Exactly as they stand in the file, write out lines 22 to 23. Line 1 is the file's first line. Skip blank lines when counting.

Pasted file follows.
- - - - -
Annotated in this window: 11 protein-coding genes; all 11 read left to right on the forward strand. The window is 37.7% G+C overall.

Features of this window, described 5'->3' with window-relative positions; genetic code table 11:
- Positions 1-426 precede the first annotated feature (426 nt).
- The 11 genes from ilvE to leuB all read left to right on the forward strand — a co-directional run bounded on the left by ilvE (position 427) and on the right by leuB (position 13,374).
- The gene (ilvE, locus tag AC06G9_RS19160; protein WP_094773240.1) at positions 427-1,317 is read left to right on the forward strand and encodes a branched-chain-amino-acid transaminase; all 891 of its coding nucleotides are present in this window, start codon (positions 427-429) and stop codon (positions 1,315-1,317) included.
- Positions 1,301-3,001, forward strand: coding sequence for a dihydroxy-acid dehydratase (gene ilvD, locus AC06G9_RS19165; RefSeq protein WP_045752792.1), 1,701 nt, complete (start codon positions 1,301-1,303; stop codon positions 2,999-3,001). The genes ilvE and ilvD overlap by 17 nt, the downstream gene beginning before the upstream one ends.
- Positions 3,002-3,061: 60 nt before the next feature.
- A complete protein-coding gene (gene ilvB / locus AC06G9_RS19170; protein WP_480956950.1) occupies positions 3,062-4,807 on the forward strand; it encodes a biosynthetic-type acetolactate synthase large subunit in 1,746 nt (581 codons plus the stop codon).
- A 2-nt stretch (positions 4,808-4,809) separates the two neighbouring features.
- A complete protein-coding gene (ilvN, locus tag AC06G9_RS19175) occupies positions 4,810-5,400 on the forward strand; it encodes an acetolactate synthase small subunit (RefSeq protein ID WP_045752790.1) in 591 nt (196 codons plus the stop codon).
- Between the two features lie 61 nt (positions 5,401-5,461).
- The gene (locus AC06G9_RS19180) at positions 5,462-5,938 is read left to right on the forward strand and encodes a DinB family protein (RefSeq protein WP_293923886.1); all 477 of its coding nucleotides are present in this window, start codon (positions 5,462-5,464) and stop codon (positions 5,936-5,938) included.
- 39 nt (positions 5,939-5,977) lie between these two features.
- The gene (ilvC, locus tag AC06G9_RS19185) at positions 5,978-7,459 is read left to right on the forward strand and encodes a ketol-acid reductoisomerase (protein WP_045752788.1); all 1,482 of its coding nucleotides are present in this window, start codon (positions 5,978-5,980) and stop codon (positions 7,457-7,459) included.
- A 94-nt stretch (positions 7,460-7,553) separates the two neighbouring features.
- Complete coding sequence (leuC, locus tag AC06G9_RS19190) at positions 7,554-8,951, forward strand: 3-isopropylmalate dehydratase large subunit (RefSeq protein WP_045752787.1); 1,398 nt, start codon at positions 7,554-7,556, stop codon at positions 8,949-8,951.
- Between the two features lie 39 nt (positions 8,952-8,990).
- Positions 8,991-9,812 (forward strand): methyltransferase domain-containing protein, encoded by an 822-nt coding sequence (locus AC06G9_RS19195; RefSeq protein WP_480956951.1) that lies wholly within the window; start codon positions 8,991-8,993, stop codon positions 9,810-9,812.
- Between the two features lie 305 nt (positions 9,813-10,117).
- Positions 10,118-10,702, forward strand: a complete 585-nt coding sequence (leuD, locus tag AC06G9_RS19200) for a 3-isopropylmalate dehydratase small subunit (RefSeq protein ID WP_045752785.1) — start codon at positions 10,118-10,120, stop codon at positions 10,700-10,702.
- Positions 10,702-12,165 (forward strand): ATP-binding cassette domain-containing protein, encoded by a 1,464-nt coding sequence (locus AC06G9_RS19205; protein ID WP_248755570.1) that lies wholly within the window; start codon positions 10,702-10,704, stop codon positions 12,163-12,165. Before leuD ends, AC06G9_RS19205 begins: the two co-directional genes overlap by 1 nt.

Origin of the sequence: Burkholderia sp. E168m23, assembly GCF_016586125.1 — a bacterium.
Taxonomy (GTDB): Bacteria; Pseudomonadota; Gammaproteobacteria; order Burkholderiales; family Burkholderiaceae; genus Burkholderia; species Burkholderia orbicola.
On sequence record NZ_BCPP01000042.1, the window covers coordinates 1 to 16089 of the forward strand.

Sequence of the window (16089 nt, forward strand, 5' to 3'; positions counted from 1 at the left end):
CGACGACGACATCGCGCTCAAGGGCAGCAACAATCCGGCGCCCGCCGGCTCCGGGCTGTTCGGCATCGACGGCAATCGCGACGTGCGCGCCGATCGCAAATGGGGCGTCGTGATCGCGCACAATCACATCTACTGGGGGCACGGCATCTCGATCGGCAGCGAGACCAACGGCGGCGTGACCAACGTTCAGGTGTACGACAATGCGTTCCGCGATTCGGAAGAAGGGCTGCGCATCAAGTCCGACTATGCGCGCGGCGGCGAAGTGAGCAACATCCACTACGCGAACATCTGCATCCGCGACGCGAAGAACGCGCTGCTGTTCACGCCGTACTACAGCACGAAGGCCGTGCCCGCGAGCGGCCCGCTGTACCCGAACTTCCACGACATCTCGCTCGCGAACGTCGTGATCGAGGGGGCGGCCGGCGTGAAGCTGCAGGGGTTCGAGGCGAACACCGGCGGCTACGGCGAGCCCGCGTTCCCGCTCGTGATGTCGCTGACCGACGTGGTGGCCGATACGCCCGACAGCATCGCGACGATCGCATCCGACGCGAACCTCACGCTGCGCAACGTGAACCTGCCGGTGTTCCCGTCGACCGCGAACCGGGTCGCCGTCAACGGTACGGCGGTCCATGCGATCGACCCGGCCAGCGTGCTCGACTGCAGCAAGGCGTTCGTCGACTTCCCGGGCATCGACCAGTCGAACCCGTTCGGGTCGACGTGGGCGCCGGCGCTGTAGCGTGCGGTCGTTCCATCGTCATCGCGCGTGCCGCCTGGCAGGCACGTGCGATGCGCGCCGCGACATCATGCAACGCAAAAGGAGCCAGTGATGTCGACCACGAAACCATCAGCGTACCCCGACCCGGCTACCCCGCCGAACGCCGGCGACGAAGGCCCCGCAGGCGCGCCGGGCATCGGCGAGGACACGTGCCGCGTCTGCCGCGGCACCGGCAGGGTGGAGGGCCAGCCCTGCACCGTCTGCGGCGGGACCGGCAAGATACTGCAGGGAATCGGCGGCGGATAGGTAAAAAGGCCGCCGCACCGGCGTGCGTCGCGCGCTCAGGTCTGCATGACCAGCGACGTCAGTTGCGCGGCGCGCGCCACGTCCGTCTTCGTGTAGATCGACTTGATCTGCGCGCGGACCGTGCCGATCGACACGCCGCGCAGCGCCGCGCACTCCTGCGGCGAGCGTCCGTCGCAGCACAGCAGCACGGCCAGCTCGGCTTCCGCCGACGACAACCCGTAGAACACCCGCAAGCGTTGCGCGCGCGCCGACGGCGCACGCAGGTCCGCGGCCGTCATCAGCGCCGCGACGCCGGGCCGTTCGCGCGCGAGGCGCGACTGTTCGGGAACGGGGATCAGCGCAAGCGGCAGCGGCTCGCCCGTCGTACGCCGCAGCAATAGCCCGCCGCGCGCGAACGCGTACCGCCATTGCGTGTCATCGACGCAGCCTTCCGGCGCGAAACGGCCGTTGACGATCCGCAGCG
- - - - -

Origin of the sequence: Burkholderia sp. E168m23, assembly GCF_016586125.1 — a bacterium.
Taxonomy (GTDB): Bacteria; Pseudomonadota; Gammaproteobacteria; order Burkholderiales; family Burkholderiaceae; genus Burkholderia; species Burkholderia orbicola.